I’ve talked about my story on various podcasts I’ve been on, but I’ve never written it down before. Everything still felt too raw, too real. But lately, I’ve been called to share more of my story, and the reason I decided to create the Soul Care Planner.
Just six weeks after my son was born, I got the 5 am phone call that forever changed the path I was on. My Dad was in the emergency room with a brain bleed and wasn’t going to make it.
I remember that moment with such clarity. I was already awake when the phone rang, bleary-eyed after a restless night with my newborn, and I knew before I answered the phone that it wasn’t good news. I don’t remember much of the conversation, but only wordlessly getting out of bed and walking to the nursery, to where my husband and son were. And then I fell to my knees, crying. The shock giving way to a wave of grief so intense I thought it would pull me under and wash me away.
Getting lost in grief
The next few months were a daze, the sleep deprivation that comes with a new baby blurring with the depression that follows grief and loss. I felt anchorless and adrift and moved through time on rote memory, the needs of my infant driving me out of my bed each day.
Some mornings would find me crashing against a rocky shore in my rage and anger, while others would be like floating in the middle of the still blue ocean, an endless expanse of sorrow everywhere I looked.
This wasn’t my first time traveling with grief, as I had lost my grandparents, my brother, and my mother all years before. But my Dad was my last connection, the final remaining member of the family I grew up with. And it felt like I had been untethered from everything I knew.
Adding to that weight was the unlearning that comes with becoming a mother, the retracing of my steps to figure out who I was while raising a child.
I was unmoored and needed a guiding light to lead me back to myself because without one it felt like I would be lost in this sea of grief forever.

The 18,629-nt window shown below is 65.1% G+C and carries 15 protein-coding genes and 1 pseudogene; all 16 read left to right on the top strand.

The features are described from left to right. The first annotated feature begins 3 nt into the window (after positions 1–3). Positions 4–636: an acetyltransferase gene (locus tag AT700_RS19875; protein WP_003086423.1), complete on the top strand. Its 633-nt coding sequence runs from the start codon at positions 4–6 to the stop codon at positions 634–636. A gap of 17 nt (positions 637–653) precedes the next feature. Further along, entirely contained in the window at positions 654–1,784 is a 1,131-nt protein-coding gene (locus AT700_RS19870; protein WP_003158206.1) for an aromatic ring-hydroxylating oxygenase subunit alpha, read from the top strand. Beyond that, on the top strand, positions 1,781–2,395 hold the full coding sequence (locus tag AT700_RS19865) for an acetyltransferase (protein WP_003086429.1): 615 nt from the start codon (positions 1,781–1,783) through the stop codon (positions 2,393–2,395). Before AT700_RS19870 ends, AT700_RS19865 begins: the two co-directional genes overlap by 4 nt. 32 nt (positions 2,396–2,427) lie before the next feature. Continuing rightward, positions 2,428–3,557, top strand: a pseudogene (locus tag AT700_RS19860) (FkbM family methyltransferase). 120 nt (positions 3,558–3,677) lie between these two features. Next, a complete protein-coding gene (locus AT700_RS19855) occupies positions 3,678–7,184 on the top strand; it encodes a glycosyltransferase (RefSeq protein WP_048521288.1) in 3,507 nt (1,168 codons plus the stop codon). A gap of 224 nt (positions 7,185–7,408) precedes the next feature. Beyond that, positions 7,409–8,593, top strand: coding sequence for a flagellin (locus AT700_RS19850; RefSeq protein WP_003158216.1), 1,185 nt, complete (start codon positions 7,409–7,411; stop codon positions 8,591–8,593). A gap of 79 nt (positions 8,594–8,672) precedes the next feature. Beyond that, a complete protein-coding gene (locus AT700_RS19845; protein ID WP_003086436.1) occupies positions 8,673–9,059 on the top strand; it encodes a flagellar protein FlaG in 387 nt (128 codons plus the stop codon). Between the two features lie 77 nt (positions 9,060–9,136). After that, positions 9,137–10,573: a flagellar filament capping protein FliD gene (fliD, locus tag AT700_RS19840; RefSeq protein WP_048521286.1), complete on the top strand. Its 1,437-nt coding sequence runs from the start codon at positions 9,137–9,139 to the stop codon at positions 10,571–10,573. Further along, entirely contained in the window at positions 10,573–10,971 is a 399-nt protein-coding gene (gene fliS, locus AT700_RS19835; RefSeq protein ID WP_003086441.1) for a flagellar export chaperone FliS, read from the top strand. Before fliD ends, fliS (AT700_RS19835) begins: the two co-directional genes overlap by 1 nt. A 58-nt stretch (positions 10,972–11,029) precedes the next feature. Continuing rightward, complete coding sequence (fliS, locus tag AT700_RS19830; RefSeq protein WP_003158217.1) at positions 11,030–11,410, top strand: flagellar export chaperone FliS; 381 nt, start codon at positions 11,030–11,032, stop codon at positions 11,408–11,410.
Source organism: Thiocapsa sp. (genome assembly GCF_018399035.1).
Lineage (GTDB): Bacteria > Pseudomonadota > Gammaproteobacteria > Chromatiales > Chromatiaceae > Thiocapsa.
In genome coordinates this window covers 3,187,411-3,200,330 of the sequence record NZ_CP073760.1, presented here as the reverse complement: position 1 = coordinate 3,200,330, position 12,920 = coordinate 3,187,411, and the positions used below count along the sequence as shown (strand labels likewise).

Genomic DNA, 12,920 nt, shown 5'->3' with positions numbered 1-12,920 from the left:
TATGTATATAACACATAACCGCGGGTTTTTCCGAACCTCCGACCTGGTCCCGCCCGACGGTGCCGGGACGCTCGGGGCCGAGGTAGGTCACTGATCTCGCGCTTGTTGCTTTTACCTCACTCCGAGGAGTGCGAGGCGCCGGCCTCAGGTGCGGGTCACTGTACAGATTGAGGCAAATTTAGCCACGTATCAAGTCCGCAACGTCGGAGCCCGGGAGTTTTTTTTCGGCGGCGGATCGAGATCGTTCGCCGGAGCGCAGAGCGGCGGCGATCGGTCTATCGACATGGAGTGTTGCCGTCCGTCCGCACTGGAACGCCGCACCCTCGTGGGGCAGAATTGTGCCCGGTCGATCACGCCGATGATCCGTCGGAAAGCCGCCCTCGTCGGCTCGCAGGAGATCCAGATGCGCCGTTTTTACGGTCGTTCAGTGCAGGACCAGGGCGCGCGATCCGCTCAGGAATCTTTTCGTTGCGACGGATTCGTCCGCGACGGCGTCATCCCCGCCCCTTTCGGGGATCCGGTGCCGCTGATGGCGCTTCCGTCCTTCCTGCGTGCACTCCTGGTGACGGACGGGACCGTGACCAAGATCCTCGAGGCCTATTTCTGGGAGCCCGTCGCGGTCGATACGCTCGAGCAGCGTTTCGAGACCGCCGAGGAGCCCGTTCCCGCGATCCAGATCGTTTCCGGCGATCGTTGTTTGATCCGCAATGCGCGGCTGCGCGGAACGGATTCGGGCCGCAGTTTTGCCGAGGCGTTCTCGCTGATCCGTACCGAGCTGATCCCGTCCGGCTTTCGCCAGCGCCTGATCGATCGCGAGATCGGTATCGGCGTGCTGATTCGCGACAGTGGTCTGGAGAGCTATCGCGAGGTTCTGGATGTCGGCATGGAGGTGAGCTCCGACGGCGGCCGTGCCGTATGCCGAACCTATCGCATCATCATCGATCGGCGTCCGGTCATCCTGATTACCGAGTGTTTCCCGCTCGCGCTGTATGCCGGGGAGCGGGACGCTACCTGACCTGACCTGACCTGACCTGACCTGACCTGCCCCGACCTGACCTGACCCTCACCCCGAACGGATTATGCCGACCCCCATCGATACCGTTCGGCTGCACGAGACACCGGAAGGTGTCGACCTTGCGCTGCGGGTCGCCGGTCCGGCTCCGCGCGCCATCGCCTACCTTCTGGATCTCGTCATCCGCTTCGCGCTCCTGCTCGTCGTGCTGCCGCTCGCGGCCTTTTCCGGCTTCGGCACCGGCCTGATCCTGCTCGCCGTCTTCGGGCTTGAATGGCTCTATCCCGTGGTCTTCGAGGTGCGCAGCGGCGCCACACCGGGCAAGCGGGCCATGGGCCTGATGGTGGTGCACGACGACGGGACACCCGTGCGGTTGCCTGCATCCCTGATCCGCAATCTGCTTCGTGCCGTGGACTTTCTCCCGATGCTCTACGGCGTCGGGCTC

And so I looked to the one constant in life that always gave me hope: the moon.
Looking to the moon
Astrology has always been a love of mine, and I was forever fascinated by the stars and planets and their cosmic dance in the sky. At this point in my life, I had studied astrology for over a decade and had slowly infused it into my work, becoming ever passionate about using astrology as a tool for discovering our soul song amidst all the noise that surrounds us.
But now I found myself using astrology as a different tool. As a form of self-care, and a way for checking in with how I felt that didn’t overwhelm me and leave me running for the hills. My emotions seemed to stick to the hues of despair, rage, and confusion, and while I knew this was normal, healthy even, I wanted to feel safe letting myself feel something else. Anything else.
So I started paying more attention to the moon and the shifts between phases and signs. I noticed how my energy shifted and grew as the light of the moon waxed, and I craved more downtime when the light of the moon waned.
I began to give myself easy to accomplish tasks that corresponded to the zodiac sign the moon was in. Things that were simple and didn’t feel like trying to move a mountain. If the Moon was in the sign of Aries, a sign all about taking action, I would put my son in the stroller and we’d go for a walk in the neighborhood. If the Moon was in Cancer, a sign dealing with nurturing yourself, I would take a midday bath and listen to soothing music while my son napped. Each day I would turn to the Moon for guidance and direction, to find a simple task I could do that would help me connect back to myself that felt safe and doable.
This simple practice helped me feel more comfortable over time with expanding my world. With being okay traveling through the ups and downs of grief, and even feeling something tight in my chest relax and loosen around the idea of feeling happy again. I felt more grounded and centered, and like I was back walking on the shores of the ocean, instead of being swept away by it.
The moon signs as a daily guide
Over time these were the simple acts I discovered that worked best for me based on the moon sign:
Aries Moon: Take a walk.
Taurus: Eat nourishing food.
Gemini: Write in a journal.
Cancer: Take a bath.
Leo: Go to a playground or park.
Virgo: Work in the garden.
Libra: Talk it out with others.
Scorpio: Listen to music.
Capricorn: Make a list.
Aquarius: Visit a local farmer’s market.
Pisces: Take a nap.
Just the simple act of looking to the moon each day helped lift the fog of grief enough to see the shoreline so I could begin to find my way back to myself. And now it is my life’s purpose to help others do the same. If you’d curious about this work and how tools like astrology and the lunar cycle can help you find yourself again, you can find our more about my work here.